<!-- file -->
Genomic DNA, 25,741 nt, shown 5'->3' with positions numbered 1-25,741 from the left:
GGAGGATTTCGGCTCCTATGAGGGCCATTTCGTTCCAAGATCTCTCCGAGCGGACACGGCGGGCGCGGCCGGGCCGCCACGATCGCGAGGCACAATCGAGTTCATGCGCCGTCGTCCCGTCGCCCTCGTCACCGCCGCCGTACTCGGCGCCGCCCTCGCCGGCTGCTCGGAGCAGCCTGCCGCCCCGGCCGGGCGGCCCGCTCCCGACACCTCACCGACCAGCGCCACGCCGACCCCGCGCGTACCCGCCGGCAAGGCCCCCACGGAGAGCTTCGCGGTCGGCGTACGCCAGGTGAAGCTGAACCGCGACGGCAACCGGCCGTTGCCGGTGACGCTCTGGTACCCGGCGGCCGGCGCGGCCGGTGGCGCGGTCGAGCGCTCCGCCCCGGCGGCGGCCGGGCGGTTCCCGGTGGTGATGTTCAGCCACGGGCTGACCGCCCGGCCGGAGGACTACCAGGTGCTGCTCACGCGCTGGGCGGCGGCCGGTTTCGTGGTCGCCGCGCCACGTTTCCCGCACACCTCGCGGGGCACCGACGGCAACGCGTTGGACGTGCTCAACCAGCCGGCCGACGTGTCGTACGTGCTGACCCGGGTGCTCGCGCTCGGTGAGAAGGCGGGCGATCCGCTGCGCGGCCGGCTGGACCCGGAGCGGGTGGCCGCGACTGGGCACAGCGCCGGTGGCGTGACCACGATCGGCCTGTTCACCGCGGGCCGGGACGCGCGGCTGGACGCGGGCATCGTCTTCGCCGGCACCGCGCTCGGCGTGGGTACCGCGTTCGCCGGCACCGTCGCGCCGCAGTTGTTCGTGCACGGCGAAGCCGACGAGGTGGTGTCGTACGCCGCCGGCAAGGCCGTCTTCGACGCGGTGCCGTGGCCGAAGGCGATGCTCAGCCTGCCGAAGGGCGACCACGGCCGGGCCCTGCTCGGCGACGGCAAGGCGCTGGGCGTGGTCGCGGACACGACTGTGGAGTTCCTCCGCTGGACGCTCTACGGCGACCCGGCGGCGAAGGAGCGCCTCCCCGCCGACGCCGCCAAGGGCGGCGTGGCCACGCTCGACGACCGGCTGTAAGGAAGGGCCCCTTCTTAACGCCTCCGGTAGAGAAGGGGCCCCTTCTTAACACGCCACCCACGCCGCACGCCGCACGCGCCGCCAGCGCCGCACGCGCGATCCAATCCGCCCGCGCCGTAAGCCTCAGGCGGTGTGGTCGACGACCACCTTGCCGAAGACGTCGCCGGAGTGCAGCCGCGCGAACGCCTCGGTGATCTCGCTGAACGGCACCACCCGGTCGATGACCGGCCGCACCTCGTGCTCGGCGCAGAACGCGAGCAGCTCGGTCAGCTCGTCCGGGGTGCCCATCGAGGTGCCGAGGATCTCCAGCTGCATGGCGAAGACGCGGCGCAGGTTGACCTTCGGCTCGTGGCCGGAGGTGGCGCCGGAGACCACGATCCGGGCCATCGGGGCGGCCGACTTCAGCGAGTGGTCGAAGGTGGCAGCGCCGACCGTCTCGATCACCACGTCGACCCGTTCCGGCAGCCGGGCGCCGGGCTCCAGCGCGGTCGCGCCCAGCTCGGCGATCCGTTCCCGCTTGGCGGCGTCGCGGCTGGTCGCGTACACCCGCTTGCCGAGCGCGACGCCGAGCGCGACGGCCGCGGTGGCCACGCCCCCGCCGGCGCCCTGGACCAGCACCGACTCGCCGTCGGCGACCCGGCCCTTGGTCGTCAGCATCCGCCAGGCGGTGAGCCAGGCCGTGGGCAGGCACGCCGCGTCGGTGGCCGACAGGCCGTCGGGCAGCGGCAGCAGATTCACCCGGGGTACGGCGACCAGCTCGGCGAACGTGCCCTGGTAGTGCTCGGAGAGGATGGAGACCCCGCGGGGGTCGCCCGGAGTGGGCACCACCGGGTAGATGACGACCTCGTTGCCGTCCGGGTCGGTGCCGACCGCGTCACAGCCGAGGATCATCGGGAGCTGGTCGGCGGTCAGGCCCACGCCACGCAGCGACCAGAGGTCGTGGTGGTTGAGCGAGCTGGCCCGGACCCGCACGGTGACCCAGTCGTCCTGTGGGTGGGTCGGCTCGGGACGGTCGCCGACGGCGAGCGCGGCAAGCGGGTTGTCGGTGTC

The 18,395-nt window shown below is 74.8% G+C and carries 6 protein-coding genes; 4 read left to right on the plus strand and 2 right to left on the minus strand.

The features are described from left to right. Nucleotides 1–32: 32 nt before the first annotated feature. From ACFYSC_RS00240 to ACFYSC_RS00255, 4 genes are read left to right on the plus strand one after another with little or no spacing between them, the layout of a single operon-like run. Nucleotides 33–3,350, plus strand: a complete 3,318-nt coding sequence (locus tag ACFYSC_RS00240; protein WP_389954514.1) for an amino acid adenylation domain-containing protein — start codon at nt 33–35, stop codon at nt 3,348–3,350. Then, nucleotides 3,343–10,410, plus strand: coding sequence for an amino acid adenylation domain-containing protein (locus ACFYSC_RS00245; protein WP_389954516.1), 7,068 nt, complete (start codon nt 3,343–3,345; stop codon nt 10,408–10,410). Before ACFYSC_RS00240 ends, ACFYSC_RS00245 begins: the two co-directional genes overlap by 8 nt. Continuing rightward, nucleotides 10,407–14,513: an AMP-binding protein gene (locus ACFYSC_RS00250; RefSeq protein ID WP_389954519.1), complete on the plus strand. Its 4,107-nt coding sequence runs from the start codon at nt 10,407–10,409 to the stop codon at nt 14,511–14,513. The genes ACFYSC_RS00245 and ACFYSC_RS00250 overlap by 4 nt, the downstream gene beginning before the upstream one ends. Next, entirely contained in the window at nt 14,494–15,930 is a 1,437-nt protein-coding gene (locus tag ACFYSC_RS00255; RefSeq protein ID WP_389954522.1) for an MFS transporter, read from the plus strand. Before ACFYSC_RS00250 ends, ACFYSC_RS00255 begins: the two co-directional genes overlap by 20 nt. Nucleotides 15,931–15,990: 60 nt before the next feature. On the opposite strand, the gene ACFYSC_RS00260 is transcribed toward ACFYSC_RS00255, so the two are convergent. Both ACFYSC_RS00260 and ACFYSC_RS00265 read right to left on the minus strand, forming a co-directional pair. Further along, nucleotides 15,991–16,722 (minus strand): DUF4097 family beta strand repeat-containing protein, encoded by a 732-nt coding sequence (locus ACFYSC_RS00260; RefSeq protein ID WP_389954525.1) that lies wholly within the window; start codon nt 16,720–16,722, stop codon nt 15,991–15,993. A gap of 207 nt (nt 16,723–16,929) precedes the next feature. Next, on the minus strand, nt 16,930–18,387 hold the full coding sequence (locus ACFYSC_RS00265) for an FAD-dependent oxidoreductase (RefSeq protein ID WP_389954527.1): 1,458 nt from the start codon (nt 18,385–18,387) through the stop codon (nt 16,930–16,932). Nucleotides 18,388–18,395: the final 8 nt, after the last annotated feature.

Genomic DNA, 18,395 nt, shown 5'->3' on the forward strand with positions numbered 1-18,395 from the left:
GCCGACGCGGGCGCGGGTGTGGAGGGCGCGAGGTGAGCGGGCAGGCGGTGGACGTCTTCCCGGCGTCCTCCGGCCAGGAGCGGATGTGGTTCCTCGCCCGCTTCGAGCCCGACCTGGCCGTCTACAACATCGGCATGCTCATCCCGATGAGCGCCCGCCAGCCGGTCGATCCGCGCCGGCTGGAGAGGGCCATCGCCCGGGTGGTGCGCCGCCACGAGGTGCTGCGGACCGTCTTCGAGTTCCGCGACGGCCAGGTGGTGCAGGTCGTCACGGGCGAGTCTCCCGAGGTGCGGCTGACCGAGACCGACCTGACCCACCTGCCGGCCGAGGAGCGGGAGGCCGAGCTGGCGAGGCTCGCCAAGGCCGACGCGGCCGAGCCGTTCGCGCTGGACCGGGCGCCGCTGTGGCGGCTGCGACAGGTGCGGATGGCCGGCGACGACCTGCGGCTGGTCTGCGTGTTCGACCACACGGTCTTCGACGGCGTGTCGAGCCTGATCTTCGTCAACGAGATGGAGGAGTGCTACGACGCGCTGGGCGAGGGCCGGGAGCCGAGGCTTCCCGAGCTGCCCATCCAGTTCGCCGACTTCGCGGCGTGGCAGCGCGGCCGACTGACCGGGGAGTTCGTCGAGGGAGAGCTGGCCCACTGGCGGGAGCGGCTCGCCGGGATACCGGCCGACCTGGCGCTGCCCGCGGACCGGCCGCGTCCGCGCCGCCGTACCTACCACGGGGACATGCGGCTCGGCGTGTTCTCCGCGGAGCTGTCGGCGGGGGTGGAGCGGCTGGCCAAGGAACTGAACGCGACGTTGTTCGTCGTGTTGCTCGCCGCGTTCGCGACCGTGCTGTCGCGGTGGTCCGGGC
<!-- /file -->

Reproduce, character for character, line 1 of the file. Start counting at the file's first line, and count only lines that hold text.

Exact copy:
Genomic DNA, 25,741 nt, shown 5'->3' with positions numbered 1-25,741 from the left: